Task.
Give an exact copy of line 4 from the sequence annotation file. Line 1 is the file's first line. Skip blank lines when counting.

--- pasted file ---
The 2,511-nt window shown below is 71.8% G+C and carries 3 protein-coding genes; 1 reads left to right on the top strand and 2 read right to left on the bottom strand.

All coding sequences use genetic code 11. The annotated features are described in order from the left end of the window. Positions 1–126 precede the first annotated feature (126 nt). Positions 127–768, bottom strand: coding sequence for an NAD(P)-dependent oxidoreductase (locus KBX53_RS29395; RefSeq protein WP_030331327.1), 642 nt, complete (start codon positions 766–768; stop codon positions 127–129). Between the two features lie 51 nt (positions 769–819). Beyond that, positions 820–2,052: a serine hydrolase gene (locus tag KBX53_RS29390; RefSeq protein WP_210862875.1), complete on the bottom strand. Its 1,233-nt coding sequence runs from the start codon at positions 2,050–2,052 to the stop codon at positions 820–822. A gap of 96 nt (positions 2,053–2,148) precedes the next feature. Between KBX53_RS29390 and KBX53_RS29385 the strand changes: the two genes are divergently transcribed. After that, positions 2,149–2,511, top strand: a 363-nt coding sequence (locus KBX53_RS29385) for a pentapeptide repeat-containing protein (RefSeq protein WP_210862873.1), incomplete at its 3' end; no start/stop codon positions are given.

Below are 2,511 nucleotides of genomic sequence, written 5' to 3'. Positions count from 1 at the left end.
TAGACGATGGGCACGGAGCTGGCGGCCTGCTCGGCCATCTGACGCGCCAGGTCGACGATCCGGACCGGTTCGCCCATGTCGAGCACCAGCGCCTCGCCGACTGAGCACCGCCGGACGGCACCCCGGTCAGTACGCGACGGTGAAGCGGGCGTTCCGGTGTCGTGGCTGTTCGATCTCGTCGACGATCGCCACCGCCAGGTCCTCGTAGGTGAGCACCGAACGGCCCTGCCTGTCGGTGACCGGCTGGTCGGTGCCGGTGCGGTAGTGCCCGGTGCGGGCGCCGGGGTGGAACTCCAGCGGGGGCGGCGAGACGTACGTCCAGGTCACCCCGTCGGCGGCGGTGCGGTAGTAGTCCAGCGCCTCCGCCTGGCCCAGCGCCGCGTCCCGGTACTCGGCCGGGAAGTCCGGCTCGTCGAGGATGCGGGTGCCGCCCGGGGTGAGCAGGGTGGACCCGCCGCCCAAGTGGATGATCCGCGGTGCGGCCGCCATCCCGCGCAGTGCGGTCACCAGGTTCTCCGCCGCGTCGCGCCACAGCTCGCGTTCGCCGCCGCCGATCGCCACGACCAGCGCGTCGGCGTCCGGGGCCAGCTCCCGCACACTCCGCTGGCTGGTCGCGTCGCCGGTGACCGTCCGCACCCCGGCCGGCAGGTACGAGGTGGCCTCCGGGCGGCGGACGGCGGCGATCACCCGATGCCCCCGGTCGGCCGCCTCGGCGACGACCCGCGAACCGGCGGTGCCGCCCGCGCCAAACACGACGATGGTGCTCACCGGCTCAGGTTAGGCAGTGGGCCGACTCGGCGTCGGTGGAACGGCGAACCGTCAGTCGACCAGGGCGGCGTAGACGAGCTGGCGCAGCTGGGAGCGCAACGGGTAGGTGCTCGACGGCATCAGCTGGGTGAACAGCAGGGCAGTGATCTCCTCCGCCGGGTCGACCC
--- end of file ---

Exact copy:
TAGACGATGGGCACGGAGCTGGCGGCCTGCTCGGCCATCTGACGCGCCAGGTCGACGATCCGGACCGGTTCGCCCATGTCGAGCACCAGCGCCTCGCCGACTGAGCACCGCCGGACGGCACCCCGGTCAGTACGCGACGGTGAAGCGGGCGTTCCGGTGTCGTGGCTGTTCGATCTCGTCGACGATCGCCACCGCCAGGTCCTCGTAGGTGAGCACCGAACGGCCCTGCCTGTCGGTGACCGGCTGGTCGGTGCCGGTGCGGTAGTGCCCGGTGCGGGCGCCGGGGTGGAACTCCAGCGGGGGCGGCGAGACGTACGTCCAGGTCACCCCGTCGGCGGCGGTGCGGTAGTAGTCCAGCGCCTCCGCCTGGCCCAGCGCCGCGTCCCGGTACTCGGCCGGGAAGTCCGGCTCGTCGAGGATGCGGGTGCCGCCCGGGGTGAGCAGGGTGGACCCGCCGCCCAAGTGGATGATCCGCGGTGCGGCCGCCATCCCGCGCAGTGCGGTCACCAGGTTCTCCGCCGCGTCGCGCCACAGCTCGCGTTCGCCGCCGCCGATCGCCACGACCAGCGCGTCGGCGTCCGGGGCCAGCTCCCGCACACTCCGCTGGCTGGTCGCGTCGCCGGTGACCGTCCGCACCCCGGCCGGCAGGTACGAGGTGGCCTCCGGGCGGCGGACGGCGGCGATCACCCGATGCCCCCGGTCGGCCGCCTCGGCGACGACCCGCGAACCGGCGGTGCCGCCCGCGCCAAACACGACGATGGTGCTCACCGGCTCAGGTTAGGCAGTGGGCCGACTCGGCGTCGGTGGAACGGCGAACCGTCAGTCGACCAGGGCGGCGTAGACGAGCTGGCGCAGCTGGGAGCGCAACGGGTAGGTGCTCGACGGCATCAGCTGGGTGAACAGCAGGGCAGTGATCTCCTCCGCCGGGTCGACCC